Making a move to a new ERP system like SAP S/4HANA offers benefits including speed, cost savings, and innovation. But it also comes with challenges, some of which can be prevented if you know how to plan ahead and how to address issues before they become barriers.

AES Corp., a Fortune 500 company that generates and distributes electrical power in 15 countries, is currently consolidating several of its ERP systems to run on a single SAP S/4HANA environment.

The company began this project in 2017 to reduce its total cost of ownership as well as increase the speed of its processes. At the time, all of its businesses were running in a global SAP ECC 6.0 environment and on an Oracle database. AES has maintained an SAP global ERP template for more than 10 years, which has helped the company manage its business processes across all locations.

A Two-Step Itinerary to SAP S/4HANA

AES designed a digital transformation road map where the global ERP was the foundation for the infrastructure. “For us, SAP S/4HANA was that foundation,” said Guillermo Elizeche, IT global delivery portfolio manager, AES Servicios America.

The company adopted a two-step approach where it would first migrate its database to SAP Suite on HANA, and then to SAP S/4HANA. The first step involved moving its infrastructure from a relational database to the SAP HANA database in the cloud. “This kept us running in the same ERP system, but in a different environment,” Elizeche said.

The second step—migrating to SAP S/4HANA—has been rolled out in phases, first in Argentina and now in the U.S. “We are now consolidating two very important businesses in the U.S.—Indianapolis Power and Lighting and Dayton Power and Lighting. All our U.S. locations will go live this year, and next year we will focus on consolidating businesses in El Salvador and Brazil,” Elizeche said.

People Make the System

Organizations going through a transition like this one often focus on the technical part of an ERP project, with user adoption coming in as an afterthought. In “Planning for a Successful ERP Project,” Josh Greenbaum, principal at Enterprise Applications Consulting, shared, “The first thing a business needs to do is to pay attention to the change management and the people component. It is critical to not treat the project as a technical endeavor, but rather one that involves people and business change.”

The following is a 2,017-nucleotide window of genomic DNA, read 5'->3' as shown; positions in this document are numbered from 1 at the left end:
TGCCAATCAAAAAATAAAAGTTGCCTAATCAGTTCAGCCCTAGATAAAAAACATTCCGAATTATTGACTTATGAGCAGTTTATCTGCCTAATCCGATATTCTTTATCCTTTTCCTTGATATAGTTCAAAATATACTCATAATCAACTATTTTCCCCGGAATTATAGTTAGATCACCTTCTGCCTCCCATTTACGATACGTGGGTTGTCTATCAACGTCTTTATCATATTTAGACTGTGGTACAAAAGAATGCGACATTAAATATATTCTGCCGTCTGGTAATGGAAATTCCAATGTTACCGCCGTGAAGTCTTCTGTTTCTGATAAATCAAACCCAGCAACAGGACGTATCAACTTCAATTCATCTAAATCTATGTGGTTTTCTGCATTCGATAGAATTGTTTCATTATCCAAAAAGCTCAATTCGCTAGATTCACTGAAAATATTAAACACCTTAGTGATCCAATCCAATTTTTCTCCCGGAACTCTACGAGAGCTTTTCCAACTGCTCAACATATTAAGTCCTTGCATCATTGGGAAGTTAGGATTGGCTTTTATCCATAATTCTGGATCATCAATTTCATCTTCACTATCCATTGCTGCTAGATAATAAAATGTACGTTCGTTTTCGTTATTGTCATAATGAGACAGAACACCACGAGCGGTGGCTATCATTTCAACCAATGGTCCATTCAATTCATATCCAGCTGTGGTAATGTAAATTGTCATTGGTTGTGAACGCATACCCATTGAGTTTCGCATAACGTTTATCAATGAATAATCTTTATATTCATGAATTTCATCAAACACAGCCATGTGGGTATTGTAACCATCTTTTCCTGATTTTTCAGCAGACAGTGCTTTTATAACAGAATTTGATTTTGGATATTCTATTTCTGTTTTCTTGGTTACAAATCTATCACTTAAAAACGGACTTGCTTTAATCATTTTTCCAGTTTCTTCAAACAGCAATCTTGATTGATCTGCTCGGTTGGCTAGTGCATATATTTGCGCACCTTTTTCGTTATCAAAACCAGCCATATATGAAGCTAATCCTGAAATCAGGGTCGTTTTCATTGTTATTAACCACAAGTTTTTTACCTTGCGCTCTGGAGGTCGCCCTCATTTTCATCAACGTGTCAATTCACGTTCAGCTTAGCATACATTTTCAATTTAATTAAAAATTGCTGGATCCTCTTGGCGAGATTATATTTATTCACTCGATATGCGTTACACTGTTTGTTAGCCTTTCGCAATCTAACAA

“From a high-level point of view, customers can drive adoption and effective use of their SAP software, which ultimately is a key factor in achieving ROI from their IT investment,” said Bogdan Nica, vice president of products and services, Knoa.

A View of Users and Performance

During the SAP S/4HANA implementation, AES worked with Knoa to measure how many business users were interacting with the system and what the performance looked like. The metrics that came out helped AES determine where it could abandon certain customizations before the SAP S/4HANA migration. It also provided a view of how the users were engaging with the system to help AES develop its training for the rollout.

“AES had a fairly complex landscape with custom functionality that had been developed over time,” Nica said. Elizeche and his team were looking to get visibility and an understanding of who uses what and how within AES’ SAP environment. Although simple, it is a basic and fundamental metric that any company migrating to SAP S/4HANA needs to have access to.

“For instance,” Elizeche said, “We were able to detect the errors in specific business processes and identify whether it was user error. If it was something that repeated, we knew that rather than changing the entire process, perhaps training the employees would solve the issue.”

The Value of Knowing Your SAP Users

By tracking inefficiencies and providing user-centric success criteria, AES was able to add everything it learned to the global template it already had in place, which helped it save time and money on the SAP S/4HANA implementation across the entire organization.

Establishing how users are interacting with an SAP solution gave AES a good footing for embarking both on the consolidation, as well as the migration project because it helped the company define the scope and prioritize which parts of the system it needed to recreate.

Eliminating the Blind Spots

Using this visibility into its SAP landscape and user interaction, AES has created a website with training materials based on real user behavior. This is helping with change management and user adoption as the company rolls out the rest of the organization-wide implementation of SAP S/4HANA. “When proceeding with an SAP S/4HANA migration, you need to evaluate everything very carefully,” Elizeche said.

The Knoa solution helped by eliminating the blind spot. “We were able to show AES the contribution all of its users have on the overall success of the project, before and after the migration. We were able to quantify the ROI by measuring the impact of IT initiatives on the user experience and productivity. By doing so, we allowed AES to focus on the end users, which is really the key to success,” Nica said.

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